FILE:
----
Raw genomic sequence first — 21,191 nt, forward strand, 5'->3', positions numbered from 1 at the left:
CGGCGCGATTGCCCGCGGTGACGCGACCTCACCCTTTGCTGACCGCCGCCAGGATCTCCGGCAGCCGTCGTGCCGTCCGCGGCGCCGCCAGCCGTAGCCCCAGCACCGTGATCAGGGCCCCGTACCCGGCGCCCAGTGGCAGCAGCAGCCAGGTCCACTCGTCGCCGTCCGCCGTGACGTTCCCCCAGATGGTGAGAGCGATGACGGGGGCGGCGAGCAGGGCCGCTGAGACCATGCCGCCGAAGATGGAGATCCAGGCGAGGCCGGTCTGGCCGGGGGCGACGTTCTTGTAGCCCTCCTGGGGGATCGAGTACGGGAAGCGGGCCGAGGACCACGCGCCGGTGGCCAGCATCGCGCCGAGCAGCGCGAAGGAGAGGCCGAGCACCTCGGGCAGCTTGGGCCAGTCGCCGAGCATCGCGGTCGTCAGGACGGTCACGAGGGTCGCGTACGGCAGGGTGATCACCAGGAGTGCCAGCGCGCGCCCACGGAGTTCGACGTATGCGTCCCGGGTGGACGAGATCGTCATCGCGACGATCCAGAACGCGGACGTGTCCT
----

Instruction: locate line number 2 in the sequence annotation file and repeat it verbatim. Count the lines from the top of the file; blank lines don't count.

CGGCGCGATTGCCCGCGGTGACGCGACCTCACCCTTTGCTGACCGCCGCCAGGATCTCCGGCAGCCGTCGTGCCGTCCGCGGCGCCGCCAGCCGTAGCCCCAGCACCGTGATCAGGGCCCCGTACCCGGCGCCCAGTGGCAGCAGCAGCCAGGTCCACTCGTCGCCGTCCGCCGTGACGTTCCCCCAGATGGTGAGAGCGATGACGGGGGCGGCGAGCAGGGCCGCTGAGACCATGCCGCCGAAGATGGAGATCCAGGCGAGGCCGGTCTGGCCGGGGGCGACGTTCTTGTAGCCCTCCTGGGGGATCGAGTACGGGAAGCGGGCCGAGGACCACGCGCCGGTGGCCAGCATCGCGCCGAGCAGCGCGAAGGAGAGGCCGAGCACCTCGGGCAGCTTGGGCCAGTCGCCGAGCATCGCGGTCGTCAGGACGGTCACGAGGGTCGCGTACGGCAGGGTGATCACCAGGAGTGCCAGCGCGCGCCCACGGAGTTCGACGTATGCGTCCCGGGTGGACGAGATCGTCATCGCGACGATCCAGAACGCGGACGTGTCCT